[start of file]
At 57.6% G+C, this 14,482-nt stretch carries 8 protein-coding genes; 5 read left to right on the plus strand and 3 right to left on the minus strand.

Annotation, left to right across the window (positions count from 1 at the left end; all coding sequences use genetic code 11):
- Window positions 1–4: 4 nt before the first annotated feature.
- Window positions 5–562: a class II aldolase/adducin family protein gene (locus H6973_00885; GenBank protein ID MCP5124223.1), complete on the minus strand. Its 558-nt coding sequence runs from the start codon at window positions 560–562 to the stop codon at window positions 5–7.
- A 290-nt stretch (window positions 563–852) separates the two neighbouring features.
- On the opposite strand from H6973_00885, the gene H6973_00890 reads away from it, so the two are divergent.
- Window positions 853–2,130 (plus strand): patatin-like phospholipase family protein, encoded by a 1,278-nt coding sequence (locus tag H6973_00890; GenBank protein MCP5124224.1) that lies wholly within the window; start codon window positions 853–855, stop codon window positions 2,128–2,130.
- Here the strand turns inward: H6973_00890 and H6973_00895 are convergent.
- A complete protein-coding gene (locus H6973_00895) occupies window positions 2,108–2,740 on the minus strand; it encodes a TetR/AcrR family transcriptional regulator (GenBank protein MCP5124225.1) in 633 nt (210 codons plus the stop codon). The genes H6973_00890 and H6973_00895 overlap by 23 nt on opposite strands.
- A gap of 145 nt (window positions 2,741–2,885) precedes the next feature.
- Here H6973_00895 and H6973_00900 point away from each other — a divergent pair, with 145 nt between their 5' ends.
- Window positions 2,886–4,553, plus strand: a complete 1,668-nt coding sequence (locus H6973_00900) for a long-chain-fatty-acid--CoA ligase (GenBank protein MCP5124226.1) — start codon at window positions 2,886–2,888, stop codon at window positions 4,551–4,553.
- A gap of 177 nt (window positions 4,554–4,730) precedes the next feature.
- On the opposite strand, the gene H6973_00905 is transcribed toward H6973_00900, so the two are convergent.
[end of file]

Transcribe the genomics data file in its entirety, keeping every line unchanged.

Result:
At 57.6% G+C, this 14,482-nt stretch carries 8 protein-coding genes; 5 read left to right on the plus strand and 3 right to left on the minus strand.

Annotation, left to right across the window (positions count from 1 at the left end; all coding sequences use genetic code 11):
- Window positions 1–4: 4 nt before the first annotated feature.
- Window positions 5–562: a class II aldolase/adducin family protein gene (locus H6973_00885; GenBank protein ID MCP5124223.1), complete on the minus strand. Its 558-nt coding sequence runs from the start codon at window positions 560–562 to the stop codon at window positions 5–7.
- A 290-nt stretch (window positions 563–852) separates the two neighbouring features.
- On the opposite strand from H6973_00885, the gene H6973_00890 reads away from it, so the two are divergent.
- Window positions 853–2,130 (plus strand): patatin-like phospholipase family protein, encoded by a 1,278-nt coding sequence (locus tag H6973_00890; GenBank protein MCP5124224.1) that lies wholly within the window; start codon window positions 853–855, stop codon window positions 2,128–2,130.
- Here the strand turns inward: H6973_00890 and H6973_00895 are convergent.
- A complete protein-coding gene (locus H6973_00895) occupies window positions 2,108–2,740 on the minus strand; it encodes a TetR/AcrR family transcriptional regulator (GenBank protein MCP5124225.1) in 633 nt (210 codons plus the stop codon). The genes H6973_00890 and H6973_00895 overlap by 23 nt on opposite strands.
- A gap of 145 nt (window positions 2,741–2,885) precedes the next feature.
- Here H6973_00895 and H6973_00900 point away from each other — a divergent pair, with 145 nt between their 5' ends.
- Window positions 2,886–4,553, plus strand: a complete 1,668-nt coding sequence (locus H6973_00900) for a long-chain-fatty-acid--CoA ligase (GenBank protein MCP5124226.1) — start codon at window positions 2,886–2,888, stop codon at window positions 4,551–4,553.
- A gap of 177 nt (window positions 4,554–4,730) precedes the next feature.
- On the opposite strand, the gene H6973_00905 is transcribed toward H6973_00900, so the two are convergent.